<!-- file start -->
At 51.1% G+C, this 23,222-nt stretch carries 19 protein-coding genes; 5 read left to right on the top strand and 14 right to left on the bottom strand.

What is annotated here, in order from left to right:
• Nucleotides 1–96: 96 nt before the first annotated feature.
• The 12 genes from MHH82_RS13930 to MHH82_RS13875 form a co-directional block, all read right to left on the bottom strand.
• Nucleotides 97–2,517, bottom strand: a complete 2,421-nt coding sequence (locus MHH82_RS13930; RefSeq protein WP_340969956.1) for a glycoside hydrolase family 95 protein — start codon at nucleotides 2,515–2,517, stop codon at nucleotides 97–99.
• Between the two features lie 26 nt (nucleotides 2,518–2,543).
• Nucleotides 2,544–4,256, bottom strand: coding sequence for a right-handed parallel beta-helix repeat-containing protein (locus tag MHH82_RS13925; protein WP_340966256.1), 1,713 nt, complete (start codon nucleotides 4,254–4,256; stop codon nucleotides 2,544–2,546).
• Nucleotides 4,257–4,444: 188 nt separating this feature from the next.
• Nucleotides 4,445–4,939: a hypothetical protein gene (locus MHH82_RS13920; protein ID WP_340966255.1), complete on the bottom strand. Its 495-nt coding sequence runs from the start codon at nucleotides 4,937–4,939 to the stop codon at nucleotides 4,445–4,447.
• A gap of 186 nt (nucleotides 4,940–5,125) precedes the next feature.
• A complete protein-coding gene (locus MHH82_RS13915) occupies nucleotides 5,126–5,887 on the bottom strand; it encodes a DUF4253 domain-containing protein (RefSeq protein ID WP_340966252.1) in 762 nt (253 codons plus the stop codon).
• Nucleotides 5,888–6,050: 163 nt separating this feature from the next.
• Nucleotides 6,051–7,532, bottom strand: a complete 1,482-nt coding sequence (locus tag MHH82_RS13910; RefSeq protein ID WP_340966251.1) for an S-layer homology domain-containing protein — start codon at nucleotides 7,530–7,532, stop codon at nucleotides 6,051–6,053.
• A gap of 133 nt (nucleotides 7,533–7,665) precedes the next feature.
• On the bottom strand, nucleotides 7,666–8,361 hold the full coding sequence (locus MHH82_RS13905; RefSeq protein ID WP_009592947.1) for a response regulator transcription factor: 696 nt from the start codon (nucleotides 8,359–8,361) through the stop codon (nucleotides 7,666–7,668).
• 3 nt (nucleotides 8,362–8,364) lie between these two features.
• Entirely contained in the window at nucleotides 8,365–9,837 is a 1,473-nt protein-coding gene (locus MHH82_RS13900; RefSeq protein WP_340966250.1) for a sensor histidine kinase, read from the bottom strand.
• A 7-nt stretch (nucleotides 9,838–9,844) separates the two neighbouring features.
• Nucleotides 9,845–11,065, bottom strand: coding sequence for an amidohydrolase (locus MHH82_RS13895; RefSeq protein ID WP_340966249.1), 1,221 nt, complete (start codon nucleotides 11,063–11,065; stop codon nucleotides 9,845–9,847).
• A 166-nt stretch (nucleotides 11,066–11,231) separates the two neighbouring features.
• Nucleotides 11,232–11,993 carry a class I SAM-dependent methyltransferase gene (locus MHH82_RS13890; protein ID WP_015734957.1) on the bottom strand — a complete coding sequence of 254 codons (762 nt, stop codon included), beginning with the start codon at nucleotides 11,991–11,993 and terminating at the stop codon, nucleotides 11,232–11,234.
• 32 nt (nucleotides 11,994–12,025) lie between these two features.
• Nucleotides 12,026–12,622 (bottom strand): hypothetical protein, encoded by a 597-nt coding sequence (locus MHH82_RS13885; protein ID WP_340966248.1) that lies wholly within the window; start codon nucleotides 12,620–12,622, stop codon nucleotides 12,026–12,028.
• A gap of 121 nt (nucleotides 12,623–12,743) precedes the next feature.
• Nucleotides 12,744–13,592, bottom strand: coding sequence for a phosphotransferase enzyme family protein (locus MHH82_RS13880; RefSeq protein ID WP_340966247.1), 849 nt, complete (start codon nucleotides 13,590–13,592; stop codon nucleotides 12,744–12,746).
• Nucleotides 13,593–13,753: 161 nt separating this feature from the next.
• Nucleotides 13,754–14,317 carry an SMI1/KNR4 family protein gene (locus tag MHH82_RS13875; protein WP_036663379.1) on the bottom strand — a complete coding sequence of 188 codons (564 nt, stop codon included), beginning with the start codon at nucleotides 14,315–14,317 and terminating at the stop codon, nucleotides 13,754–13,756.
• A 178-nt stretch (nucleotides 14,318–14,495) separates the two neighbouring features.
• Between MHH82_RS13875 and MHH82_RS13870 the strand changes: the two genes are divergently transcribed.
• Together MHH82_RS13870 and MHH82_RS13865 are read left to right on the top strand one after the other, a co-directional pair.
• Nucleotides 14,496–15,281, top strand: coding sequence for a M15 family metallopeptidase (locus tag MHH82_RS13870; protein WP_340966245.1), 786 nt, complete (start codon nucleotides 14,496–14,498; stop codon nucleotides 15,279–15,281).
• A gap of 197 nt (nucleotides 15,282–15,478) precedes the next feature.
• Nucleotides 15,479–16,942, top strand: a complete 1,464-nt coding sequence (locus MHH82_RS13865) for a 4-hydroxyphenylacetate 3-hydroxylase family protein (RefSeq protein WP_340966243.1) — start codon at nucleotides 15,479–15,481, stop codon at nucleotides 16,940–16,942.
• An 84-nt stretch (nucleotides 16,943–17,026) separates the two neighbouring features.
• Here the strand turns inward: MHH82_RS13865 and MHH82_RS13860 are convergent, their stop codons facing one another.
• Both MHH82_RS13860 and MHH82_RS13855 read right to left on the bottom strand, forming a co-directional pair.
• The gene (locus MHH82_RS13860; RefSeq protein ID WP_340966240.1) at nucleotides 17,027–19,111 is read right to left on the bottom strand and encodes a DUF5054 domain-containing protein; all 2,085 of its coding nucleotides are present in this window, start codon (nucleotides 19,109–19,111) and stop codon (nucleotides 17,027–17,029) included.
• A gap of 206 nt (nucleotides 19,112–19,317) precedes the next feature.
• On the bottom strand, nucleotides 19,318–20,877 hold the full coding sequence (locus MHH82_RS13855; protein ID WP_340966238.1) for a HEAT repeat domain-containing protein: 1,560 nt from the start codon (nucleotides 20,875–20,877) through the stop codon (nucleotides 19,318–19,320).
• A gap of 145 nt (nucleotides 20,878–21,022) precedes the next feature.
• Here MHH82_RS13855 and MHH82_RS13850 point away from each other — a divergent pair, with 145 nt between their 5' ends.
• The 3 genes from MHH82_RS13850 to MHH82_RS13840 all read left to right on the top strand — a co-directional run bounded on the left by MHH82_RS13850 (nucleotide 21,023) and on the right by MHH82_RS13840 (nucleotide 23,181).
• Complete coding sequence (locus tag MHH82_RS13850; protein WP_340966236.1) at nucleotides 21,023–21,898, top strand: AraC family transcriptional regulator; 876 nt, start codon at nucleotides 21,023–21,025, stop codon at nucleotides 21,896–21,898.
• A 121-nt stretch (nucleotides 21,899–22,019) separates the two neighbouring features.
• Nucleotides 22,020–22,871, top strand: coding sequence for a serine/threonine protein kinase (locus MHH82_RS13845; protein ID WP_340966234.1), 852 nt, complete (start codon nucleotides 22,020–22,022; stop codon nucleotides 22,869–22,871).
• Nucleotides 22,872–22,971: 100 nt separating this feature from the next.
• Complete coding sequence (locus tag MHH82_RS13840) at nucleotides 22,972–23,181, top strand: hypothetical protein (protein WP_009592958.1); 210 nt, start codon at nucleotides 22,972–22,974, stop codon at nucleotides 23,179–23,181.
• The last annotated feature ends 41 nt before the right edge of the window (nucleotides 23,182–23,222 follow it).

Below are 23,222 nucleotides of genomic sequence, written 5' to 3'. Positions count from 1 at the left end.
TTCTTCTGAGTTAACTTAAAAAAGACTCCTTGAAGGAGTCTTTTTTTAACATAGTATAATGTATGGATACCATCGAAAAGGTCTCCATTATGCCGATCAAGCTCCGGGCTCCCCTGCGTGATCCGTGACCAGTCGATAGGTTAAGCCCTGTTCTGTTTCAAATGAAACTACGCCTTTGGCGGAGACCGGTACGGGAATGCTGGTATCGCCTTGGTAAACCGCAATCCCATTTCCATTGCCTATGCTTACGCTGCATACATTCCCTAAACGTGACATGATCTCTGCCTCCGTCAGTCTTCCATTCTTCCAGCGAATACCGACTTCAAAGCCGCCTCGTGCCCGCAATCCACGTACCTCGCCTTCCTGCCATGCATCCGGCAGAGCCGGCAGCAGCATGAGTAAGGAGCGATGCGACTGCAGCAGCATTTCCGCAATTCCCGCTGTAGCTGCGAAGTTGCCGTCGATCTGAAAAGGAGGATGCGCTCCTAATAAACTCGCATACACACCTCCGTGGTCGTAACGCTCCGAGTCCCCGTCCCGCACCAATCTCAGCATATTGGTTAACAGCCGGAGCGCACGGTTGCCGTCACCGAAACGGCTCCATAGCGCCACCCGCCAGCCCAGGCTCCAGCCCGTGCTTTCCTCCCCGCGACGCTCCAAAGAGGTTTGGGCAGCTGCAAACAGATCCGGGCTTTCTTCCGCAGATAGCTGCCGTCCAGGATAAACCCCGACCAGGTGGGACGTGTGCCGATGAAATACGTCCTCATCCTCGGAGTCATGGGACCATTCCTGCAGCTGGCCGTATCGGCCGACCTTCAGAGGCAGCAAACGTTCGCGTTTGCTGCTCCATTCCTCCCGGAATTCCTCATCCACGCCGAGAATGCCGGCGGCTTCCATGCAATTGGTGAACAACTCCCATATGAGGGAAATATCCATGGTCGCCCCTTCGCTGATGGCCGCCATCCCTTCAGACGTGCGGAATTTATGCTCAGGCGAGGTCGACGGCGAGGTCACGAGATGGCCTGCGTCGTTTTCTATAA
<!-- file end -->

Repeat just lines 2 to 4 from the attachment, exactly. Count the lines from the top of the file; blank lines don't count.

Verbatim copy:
What is annotated here, in order from left to right:
• Nucleotides 1–96: 96 nt before the first annotated feature.
• The 12 genes from MHH82_RS13930 to MHH82_RS13875 form a co-directional block, all read right to left on the bottom strand.